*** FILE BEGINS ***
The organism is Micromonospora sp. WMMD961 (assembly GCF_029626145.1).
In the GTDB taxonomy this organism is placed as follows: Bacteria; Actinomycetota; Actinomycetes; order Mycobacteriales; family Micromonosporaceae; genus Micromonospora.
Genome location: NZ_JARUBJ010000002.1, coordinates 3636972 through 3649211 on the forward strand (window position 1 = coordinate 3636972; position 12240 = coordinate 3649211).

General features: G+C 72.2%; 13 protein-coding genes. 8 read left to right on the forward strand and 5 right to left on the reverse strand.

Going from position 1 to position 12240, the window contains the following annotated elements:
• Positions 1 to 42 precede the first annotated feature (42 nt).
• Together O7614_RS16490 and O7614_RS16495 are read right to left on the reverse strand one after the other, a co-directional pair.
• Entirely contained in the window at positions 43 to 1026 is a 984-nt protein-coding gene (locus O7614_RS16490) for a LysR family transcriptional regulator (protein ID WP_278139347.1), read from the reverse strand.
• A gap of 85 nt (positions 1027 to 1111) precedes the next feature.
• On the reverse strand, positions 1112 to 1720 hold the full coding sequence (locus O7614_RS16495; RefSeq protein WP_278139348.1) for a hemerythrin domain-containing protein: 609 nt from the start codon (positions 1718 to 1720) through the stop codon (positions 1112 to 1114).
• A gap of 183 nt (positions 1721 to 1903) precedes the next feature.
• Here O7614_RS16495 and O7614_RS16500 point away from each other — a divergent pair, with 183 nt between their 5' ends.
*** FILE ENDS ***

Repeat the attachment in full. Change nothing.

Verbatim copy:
The organism is Micromonospora sp. WMMD961 (assembly GCF_029626145.1).
In the GTDB taxonomy this organism is placed as follows: Bacteria; Actinomycetota; Actinomycetes; order Mycobacteriales; family Micromonosporaceae; genus Micromonospora.
Genome location: NZ_JARUBJ010000002.1, coordinates 3636972 through 3649211 on the forward strand (window position 1 = coordinate 3636972; position 12240 = coordinate 3649211).

General features: G+C 72.2%; 13 protein-coding genes. 8 read left to right on the forward strand and 5 right to left on the reverse strand.

Going from position 1 to position 12240, the window contains the following annotated elements:
• Positions 1 to 42 precede the first annotated feature (42 nt).
• Together O7614_RS16490 and O7614_RS16495 are read right to left on the reverse strand one after the other, a co-directional pair.
• Entirely contained in the window at positions 43 to 1026 is a 984-nt protein-coding gene (locus O7614_RS16490) for a LysR family transcriptional regulator (protein ID WP_278139347.1), read from the reverse strand.
• A gap of 85 nt (positions 1027 to 1111) precedes the next feature.
• On the reverse strand, positions 1112 to 1720 hold the full coding sequence (locus O7614_RS16495; RefSeq protein WP_278139348.1) for a hemerythrin domain-containing protein: 609 nt from the start codon (positions 1718 to 1720) through the stop codon (positions 1112 to 1114).
• A gap of 183 nt (positions 1721 to 1903) precedes the next feature.
• Here O7614_RS16495 and O7614_RS16500 point away from each other — a divergent pair, with 183 nt between their 5' ends.